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Cuyagua Notations
Qualité quand ça marche: 4.0
Consistance des Vagues: 3.8
Niveau de Difficulté: 3.2
Planche à voile et Kite Surf: 1.3
Foule a l'Eau: 3.2

Général: 3.3

Voir toutes les 18 notations

Basé sur 4 votes. Voter


Surf Report Feed

Statistiques de Houle pour Cuyagua, Été: Toutes Houles – Tous Vents

This chart shows the range of swells directed at Cuyagua through an average northern hemisphere summer, based on 8738 NWW3 model predictions since 2006 (values every 3 hours). The wave model does not forecast wind and surf right at the shore so we have chosen the best grid node based on what we know about Cuyagua. In the case of Cuyagua, the best grid node is 65 km away (40 miles).

The rose diagram illustrates the distribution of swell sizes and swell direction, while the graph at the bottom shows the same thing without direction information. Five colours show increasing wave sizes. The smallest swells, less than 0.5m (1.5 feet), high are coloured blue. These happened only 75% of the time. Green and yellow show increasing swell sizes and biggest swells greater than >3m (>10ft) are shown in red. In either graph, the area of any colour is proportional to how frequently that size swell happens.

The diagram suggests that the most common swell direction, shown by the longest spokes, was NE, whereas the the prevailing wind blows from the ESE. Because the wave model grid is away from the coast, sometimes a strong offshore wind blows largest waves away from Cuyagua and out to sea. We lump these in with the no surf category of the bar chart. To avoid confusion we don't show these in the rose graph. Because wind determines whether or not waves are clean enough to surf at Cuyagua, you can load a different image that shows only the swells that were predicted to coincide with glassy or offshore wind conditions. In a typical northern hemisphere summer, swells large enough to cause surfable waves at Cuyagua run for about 25% of the time.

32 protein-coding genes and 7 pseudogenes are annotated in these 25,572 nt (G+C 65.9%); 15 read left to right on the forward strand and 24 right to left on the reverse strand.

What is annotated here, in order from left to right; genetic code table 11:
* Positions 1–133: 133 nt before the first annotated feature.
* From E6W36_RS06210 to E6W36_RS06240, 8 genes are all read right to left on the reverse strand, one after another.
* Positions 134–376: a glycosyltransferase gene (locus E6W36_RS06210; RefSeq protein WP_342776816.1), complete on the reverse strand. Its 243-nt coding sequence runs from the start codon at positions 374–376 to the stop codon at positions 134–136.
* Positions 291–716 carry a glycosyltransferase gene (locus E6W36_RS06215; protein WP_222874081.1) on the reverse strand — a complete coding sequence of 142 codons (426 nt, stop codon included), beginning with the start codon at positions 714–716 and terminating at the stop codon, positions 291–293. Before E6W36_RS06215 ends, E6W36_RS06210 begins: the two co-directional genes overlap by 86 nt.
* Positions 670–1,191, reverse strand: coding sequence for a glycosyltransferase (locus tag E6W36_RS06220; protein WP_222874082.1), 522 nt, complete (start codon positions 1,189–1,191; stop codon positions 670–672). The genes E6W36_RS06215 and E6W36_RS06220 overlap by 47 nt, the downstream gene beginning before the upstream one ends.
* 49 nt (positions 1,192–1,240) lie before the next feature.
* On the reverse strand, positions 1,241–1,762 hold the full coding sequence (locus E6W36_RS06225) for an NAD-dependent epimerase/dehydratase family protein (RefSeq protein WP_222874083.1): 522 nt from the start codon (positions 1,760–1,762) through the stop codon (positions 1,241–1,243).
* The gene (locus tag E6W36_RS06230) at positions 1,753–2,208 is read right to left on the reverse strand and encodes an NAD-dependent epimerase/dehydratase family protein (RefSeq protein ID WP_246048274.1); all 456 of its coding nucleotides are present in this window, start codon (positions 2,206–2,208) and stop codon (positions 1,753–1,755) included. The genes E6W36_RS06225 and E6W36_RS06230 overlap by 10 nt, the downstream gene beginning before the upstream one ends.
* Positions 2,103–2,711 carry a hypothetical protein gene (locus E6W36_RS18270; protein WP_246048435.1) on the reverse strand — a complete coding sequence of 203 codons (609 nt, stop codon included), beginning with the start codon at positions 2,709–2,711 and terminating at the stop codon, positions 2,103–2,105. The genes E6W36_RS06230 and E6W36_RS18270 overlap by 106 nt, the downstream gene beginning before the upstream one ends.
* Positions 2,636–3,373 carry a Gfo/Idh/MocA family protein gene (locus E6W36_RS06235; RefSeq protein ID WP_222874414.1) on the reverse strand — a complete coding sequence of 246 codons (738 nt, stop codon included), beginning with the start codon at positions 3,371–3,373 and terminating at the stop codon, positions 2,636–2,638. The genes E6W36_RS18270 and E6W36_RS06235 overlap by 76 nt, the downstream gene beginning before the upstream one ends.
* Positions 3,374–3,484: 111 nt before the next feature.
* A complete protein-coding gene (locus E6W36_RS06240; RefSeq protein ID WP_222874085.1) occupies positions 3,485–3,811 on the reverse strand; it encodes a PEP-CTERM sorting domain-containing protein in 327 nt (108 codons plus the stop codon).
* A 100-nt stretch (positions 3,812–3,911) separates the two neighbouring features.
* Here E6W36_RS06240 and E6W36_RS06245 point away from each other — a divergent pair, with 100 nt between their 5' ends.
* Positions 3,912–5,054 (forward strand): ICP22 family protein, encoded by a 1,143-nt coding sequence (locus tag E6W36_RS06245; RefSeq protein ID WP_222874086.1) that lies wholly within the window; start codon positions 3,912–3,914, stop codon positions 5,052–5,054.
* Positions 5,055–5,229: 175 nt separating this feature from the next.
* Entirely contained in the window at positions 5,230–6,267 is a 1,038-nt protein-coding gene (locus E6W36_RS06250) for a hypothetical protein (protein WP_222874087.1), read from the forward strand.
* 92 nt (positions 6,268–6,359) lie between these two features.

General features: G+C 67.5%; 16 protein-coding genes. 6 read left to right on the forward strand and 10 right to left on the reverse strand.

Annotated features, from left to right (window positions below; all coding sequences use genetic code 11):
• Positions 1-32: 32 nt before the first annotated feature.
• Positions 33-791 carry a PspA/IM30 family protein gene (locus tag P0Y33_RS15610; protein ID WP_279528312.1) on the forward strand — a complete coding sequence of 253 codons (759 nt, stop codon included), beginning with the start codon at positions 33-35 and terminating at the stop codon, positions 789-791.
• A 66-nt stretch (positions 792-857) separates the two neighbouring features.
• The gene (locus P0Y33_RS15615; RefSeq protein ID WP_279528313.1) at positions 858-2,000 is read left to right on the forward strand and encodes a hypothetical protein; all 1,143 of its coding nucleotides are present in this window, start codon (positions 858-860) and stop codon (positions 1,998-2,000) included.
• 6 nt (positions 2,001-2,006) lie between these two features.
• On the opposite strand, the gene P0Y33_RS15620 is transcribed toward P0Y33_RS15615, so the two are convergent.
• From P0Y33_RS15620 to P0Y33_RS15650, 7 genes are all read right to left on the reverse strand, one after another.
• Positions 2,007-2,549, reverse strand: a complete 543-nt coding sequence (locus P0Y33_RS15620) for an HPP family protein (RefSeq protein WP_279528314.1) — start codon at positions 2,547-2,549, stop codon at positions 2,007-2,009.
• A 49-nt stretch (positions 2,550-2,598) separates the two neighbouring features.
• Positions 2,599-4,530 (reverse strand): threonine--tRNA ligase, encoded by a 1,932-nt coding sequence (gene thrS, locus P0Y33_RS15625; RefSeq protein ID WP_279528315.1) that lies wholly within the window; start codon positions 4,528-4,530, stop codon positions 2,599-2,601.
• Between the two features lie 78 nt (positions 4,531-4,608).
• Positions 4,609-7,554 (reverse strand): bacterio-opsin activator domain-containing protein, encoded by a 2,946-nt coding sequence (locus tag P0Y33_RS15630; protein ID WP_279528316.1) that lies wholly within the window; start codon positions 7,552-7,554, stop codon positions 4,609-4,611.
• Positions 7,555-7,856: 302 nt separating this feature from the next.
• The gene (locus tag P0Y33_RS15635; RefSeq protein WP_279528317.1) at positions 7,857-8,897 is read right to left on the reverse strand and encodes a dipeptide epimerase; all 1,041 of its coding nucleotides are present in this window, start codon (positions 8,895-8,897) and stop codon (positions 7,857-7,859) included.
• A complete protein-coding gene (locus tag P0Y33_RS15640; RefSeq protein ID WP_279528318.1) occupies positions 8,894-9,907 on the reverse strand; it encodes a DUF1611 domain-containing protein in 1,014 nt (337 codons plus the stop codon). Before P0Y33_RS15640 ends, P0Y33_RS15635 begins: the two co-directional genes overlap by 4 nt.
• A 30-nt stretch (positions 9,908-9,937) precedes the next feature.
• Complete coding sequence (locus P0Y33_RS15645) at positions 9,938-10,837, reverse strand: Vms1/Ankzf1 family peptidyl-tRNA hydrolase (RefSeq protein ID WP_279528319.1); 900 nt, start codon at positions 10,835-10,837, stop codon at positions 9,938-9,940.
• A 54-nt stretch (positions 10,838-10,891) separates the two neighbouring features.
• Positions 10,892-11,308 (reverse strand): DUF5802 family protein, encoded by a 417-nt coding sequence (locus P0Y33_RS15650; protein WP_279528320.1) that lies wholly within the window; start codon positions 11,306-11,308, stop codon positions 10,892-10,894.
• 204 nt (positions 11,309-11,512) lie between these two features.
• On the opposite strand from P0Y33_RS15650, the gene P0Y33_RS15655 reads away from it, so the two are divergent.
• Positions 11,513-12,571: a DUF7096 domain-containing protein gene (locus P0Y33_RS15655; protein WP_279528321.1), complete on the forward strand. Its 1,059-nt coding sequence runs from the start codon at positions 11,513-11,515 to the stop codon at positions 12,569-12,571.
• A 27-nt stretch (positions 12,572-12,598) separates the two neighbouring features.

IMPORTANT: Beta version feature! Swell heights are open water values from NWW3. There is no attempt to model near-shore effects. Coastal wave heights will generally be less, especially if the break does not have unobstructed exposure to the open ocean.